Jonathan Herring and Wolfgang J.R. Hoefer
In TLM, voltage pulses are introduced into the system and the time evolution of the fields is observed at appropriate output points. An impulse excitation can be used to obtain information at all frequencies within the working frequency range of the mesh. However, it is often necessary to use a band-limited excitation, for example, to avoid instabilities with certain kinds of absorbing boundary conditions, or to reduce signal processing problems. For such a continuous waveform, the usual approach is to assume that the voltage pulses that must be added to the pre-existing pulses are simply proportional to the desired incident field at each instant in time. In structure such as waveguides, this introduces transients due to the highly dispersive impedance. Alternatively, hard voltage sources may be placed in a reference structure to obtain the correct pulses that must be injected to produce the desired waveform. When these pulses are introduced into the structure under study, the advantages of rapidly decaying transients and absorption of reflected waves are combined.
There is considerable flexibility in the choice of where elements such as sources are introduced, for example, they may be placed at a node or at the mid-point of the link-lines connecting adjacent nodes. Simple circuit theory can be used to place voltage or current sources on the link-lines. Here, sources are placed at a node. Sources can be implemented by substituting a new scattering procedure. Alternatively, the same effect can be achieved by modifying the incident pulses so that the correct scattered pulses are obtained after a standard scattering event. It can be shown that to impose a voltage V_s, a quantity delta_V must be added to the link-lines and stubs contributing to the corresponding electric field component, where
V_i_tot is the total voltage calculated from the incident pulses. For the hybrid node
Y_a and Y_b are the normalized link-line admittances. Y_s is the normalized open-circuit stub admittance and V_i_1, V_i_2, V_i_3, V_i_4 and V_i_5 are the incident voltage pulses. Similarly, to impose a current, I_s, delta_V is given by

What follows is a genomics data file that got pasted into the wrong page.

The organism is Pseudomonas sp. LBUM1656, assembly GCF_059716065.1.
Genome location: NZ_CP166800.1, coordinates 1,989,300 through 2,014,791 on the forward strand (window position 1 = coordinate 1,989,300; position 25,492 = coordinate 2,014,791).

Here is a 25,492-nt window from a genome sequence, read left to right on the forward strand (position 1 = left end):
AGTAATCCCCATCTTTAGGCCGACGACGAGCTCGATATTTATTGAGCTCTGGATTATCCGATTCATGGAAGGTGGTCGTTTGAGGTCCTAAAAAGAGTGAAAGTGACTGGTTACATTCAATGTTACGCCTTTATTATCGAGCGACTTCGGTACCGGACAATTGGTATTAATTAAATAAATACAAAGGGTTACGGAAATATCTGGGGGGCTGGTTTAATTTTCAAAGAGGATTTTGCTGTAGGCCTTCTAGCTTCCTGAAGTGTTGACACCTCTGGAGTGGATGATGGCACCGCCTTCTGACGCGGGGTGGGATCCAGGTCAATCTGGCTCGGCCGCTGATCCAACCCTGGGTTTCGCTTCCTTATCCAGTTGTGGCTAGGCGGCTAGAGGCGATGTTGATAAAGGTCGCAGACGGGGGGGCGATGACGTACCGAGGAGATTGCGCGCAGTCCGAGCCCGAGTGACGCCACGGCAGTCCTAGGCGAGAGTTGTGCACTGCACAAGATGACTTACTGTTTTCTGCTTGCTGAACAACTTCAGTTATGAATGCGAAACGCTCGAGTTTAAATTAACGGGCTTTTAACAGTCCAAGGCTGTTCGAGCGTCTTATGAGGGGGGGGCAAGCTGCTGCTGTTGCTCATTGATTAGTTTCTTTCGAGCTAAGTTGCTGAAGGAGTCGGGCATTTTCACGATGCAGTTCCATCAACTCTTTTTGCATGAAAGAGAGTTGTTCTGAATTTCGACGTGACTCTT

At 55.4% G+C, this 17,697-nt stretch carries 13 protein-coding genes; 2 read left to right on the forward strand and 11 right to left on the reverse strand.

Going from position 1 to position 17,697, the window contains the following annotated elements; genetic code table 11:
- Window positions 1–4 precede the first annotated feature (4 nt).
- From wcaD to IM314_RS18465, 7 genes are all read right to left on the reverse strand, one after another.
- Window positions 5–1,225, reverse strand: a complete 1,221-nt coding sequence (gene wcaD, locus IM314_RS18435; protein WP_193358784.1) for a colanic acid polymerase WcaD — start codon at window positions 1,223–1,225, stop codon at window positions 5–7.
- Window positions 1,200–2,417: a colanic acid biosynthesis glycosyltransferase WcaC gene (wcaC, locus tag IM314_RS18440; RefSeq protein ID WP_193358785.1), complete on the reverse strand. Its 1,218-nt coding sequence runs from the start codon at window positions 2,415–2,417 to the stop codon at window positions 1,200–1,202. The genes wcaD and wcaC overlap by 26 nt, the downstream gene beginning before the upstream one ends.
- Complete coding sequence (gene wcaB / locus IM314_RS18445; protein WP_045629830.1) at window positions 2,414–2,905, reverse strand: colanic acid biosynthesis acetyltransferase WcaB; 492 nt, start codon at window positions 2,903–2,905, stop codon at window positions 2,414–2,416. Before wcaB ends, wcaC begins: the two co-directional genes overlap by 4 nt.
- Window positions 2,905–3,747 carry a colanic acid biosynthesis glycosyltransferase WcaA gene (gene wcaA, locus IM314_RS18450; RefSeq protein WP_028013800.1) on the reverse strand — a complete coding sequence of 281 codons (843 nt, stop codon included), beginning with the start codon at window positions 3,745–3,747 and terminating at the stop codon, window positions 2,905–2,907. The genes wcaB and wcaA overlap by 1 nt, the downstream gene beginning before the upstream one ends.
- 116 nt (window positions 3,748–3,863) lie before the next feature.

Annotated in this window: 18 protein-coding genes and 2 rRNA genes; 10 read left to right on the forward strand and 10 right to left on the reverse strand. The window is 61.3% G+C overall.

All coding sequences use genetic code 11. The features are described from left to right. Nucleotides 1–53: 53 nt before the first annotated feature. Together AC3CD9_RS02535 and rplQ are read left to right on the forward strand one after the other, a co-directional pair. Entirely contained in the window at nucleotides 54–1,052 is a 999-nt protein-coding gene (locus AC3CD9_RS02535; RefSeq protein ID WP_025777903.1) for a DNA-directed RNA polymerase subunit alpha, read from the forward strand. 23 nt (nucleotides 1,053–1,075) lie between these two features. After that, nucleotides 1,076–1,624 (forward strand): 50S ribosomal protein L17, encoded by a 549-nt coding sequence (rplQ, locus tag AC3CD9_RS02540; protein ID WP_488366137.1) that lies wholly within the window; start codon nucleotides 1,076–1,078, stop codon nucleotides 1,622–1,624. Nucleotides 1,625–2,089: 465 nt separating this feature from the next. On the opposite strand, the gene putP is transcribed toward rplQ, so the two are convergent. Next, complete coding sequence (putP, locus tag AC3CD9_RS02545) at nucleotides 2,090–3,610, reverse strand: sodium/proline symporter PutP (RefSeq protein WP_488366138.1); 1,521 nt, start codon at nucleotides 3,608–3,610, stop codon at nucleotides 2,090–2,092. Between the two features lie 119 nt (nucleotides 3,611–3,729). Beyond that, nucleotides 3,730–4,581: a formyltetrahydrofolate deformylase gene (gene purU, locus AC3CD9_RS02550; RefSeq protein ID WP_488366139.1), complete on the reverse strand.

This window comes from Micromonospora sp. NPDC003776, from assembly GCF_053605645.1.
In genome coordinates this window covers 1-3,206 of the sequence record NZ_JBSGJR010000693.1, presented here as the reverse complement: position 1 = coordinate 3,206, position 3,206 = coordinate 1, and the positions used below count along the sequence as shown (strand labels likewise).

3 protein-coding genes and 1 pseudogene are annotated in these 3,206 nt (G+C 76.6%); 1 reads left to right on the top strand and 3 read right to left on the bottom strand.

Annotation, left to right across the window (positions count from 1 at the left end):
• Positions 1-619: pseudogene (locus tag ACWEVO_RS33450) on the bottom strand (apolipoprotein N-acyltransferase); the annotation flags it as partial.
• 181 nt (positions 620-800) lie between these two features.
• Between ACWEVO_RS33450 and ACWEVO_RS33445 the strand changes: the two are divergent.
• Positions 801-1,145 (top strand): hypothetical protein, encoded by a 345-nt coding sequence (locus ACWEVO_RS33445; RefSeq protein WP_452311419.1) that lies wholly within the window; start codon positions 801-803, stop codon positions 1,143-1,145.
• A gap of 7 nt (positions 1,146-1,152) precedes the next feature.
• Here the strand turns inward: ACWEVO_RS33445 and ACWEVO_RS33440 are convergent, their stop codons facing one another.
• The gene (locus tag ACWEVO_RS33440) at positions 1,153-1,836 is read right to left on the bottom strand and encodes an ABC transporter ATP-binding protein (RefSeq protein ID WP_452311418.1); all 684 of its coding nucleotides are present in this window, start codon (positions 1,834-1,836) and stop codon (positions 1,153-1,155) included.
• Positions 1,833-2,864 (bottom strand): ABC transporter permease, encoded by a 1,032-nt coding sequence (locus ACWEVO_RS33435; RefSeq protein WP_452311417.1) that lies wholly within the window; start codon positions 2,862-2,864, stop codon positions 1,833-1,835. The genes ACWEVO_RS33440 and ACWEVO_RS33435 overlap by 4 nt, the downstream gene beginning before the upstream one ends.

Z_tot is the combined impedance of the link-lines and stubs. For the hybrid node
The difference between applying a hard voltage source and the conventional additive excitation is shown in fig. 1 for a waveguide structure. The excitation is sinusoidal in time and is applied over the cross-section with the spatial distribution of the dominant mode. In the second case, the amplitude is somewhat indeterminate and steady-state is not achieved quickly. The pulses that are introduced by the hard voltage source are shown in fig. 2. It is apparent that in order to produce a sinusoidal electric field in a waveguide with additive excitation, it would be better to introduce an offset cosine wave rather than a sinusoidal one. A hard source cannot be used directly to obtain S-parameters since it will not absorb the wave reflected from the input port. However, hard sources can be placed in a reference structure and, for each node in the cross-section, the pulses injected by the source can be obtained and then added in to the structure under study. This reference structure need only be a single node thick if Johns matrix boundaries are used. The advantages of this are that a field of known amplitude is introduced in which the transients decay more rapidly than for the conventional approach. This is important for visualization purposes and is essential if the amplitude must be known in advance, for example, when modelling non-linear systems.
Fig. 1 - Response of a waveguide to the onset of a sinusoidal waveform excitation (a) hard voltage source (b) additive excitation
Fig. 2 - Pulses injected by the source to maintain a sinusoidal waveform
Further details can be found in:
J. L. Herring and W. J. R. Hoefer, "Improved Excitation of 3D SCN TLM Based on Voltage Sources", IEEE Intl. Microwave Symp. Dig., San Francisco, CA USA, June 16-21, 1996.